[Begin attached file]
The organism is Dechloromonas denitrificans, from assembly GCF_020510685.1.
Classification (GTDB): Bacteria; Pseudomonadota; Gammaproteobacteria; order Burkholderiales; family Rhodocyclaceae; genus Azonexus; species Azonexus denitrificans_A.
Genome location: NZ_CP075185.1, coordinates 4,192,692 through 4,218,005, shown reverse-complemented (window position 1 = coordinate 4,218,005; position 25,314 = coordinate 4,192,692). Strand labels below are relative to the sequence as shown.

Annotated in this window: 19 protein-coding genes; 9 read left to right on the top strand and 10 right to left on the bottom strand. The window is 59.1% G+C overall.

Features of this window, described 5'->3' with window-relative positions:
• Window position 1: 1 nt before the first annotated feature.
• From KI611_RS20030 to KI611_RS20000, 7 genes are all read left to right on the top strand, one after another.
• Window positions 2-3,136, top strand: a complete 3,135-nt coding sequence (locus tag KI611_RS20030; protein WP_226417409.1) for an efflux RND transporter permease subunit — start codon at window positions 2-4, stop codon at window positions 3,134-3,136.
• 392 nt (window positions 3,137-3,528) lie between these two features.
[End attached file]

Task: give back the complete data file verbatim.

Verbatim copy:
The organism is Dechloromonas denitrificans, from assembly GCF_020510685.1.
Classification (GTDB): Bacteria; Pseudomonadota; Gammaproteobacteria; order Burkholderiales; family Rhodocyclaceae; genus Azonexus; species Azonexus denitrificans_A.
Genome location: NZ_CP075185.1, coordinates 4,192,692 through 4,218,005, shown reverse-complemented (window position 1 = coordinate 4,218,005; position 25,314 = coordinate 4,192,692). Strand labels below are relative to the sequence as shown.

Annotated in this window: 19 protein-coding genes; 9 read left to right on the top strand and 10 right to left on the bottom strand. The window is 59.1% G+C overall.

Features of this window, described 5'->3' with window-relative positions:
• Window position 1: 1 nt before the first annotated feature.
• From KI611_RS20030 to KI611_RS20000, 7 genes are all read left to right on the top strand, one after another.
• Window positions 2-3,136, top strand: a complete 3,135-nt coding sequence (locus tag KI611_RS20030; protein WP_226417409.1) for an efflux RND transporter permease subunit — start codon at window positions 2-4, stop codon at window positions 3,134-3,136.
• 392 nt (window positions 3,137-3,528) lie between these two features.